Topology Optimization Manufacturability

A concern in topology optimization is that the design concepts developed are very often not manufacturable. Another problem is that the solution of a topology optimization problem can be mesh dependent, if no appropriate measure is taken.

OptiStruct offers a number of different methods to account for manufacturability when performing topology optimization:

Member Size Control

Allows you some control over the member size in the final topology and the resulting degree of simplicity of the final design.

This feature may be added one of the two ways.
Table 1. DOPTPRM Card
(1) (2) (3) (4) (5) (6) (7) (8) (9) (10)
Here, only the preferred minimum diameter (width in 2D) of members may be defined as the VALUE field, following the MINDIM keyword. A global minimum member size is defined in this way.
Table 2. DTPL Card
(1) (2) (3) (4) (5) (6) (7) (8) (9) (10)
  PID7 etc etc etc          

Here, both the preferred minimum, MINDIM, and the maximum, MAXDIM, diameter of members may be defined on the MEMBSIZ continuation line. Member size dimensions can be defined differently for each DTPL in this way. MINGAP defines the minimum spacing between structural members formed. It is only used in conjunction with MAXDIM. Usage of MAXDIM implies that the a MINGAP constraint of the same value as MAXDIM is applied. Therefore, for MINGAP to be effective, it should be greater than MAXDIM.

Minimum Member Size Control

Although minimum member size control penalizes the formation of small members, results that contain members significantly under the specified minimum member size can still be obtained.

This is because a small member in the structure can be very important to the load transmission and may not be removed by penalization. Minimum member size control functions more as a quality control than a quantity control.

A discrete solution is achieved in two iterative steps. The first step converges to a solution with a large number of semi-dense elements. The second step tries to refine this solution to a solution with fully dense members. Each step consists of a number of iterations. The first step consists of two entire convergence phases - the first run with the initial discreteness values (defined by DISCRETE and DISCRT1D parameters on the DOPTPRM Bulk Data Entry), followed by a run with the discreteness values increased by 1.0. This procedure is implemented in order to achieve a solution with clearly defined members. If this step could not create a solution with clearly defined members, the preferred minimum member size will not be preserved in the second step. In which case, you need to increase the discreteness parameters and/or reduce the convergence tolerance (defined by the OBJTOL parameter on the DOPTPRM Bulk Data Entry) to improve the solution of the first phase. The default discreteness is set to 1.0 for 1D elements, plates and shells, and 2.0 for 3D solids.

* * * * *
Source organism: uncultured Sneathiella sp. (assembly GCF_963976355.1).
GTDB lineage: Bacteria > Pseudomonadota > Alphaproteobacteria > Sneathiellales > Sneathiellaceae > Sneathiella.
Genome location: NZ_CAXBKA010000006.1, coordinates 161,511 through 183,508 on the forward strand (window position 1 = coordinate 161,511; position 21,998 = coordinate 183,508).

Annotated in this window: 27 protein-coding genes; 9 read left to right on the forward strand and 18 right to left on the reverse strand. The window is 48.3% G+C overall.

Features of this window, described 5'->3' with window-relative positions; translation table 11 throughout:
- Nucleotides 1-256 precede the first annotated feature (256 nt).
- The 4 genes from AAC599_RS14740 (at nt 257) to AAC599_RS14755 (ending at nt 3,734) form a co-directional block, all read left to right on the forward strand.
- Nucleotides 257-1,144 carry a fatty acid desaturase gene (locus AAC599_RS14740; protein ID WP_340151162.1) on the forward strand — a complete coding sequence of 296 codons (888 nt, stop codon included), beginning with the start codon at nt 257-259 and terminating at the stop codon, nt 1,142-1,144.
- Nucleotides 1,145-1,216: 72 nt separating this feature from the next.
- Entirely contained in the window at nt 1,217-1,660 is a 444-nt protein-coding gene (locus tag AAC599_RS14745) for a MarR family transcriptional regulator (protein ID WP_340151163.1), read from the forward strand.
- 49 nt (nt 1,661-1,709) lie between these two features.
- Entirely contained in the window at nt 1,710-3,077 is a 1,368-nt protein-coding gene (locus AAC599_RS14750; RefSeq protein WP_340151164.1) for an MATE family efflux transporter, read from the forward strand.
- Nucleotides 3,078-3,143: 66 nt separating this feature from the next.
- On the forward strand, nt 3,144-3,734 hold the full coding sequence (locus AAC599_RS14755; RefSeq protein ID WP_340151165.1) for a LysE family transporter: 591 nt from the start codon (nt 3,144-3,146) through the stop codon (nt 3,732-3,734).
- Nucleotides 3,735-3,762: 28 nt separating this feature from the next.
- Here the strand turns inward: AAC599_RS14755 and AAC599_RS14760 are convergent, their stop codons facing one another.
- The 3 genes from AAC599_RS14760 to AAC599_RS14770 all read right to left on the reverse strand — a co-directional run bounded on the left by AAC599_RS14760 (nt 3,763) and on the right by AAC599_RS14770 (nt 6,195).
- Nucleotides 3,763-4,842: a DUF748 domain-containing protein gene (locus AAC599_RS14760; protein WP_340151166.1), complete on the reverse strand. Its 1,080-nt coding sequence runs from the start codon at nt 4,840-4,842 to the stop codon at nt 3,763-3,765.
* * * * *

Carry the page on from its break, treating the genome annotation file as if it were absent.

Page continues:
In general, once MINDIM is activated, checkerboarding is controlled by the methods applied for this feature, eliminating the need for the CHECKER parameter. In rare circumstances, checkerboards may still be introduced in the second phase described above for 3D solids. If this happens, an additional checkerboard control algorithm can be activated with the MMCHECK parameter. (The CHECKER and MMCHECK parameters are defined using the DOPTPRM Bulk Data Entry).

The use of this card will assure a checkerboard-free solution, although with the undesired side effect of achieving a solution that involves a large number of semi-dense elements, similar to the result of setting CHECKER equal to 1. Therefore, use this card only when it is necessary.

It is recommended that MINDIM be at least 3 times, and no greater than 12 times, the average element size for all elements referenced by that DTPL (or all designable elements when defined on DOPTPRM). The average element size for 2D elements is calculated as the average of the square root of the area of the elements, and for 3D elements, as the average of the cubic root of the volume of the elements.

This recommendation is enforced when combined with other manufacturing constraints, and if the defined MINDIM is less than this value, it will be reset to a default value equal to 3 times the average element size. Similarly, if the defined MINDIM is larger than 12 times the average element size, it will be reset to a value equal to 12 times the average element size. This limit has been set to trim memory requirements that can become too large as a result of having to keep track of a much larger number of elements needed to satisfy the MINDIM constraint. In structures where the mesh is aligned with the draw or extrusion direction, setting MTYP as ALIGN on the MESH continuation line of the DTPL card may circumvent this constraint.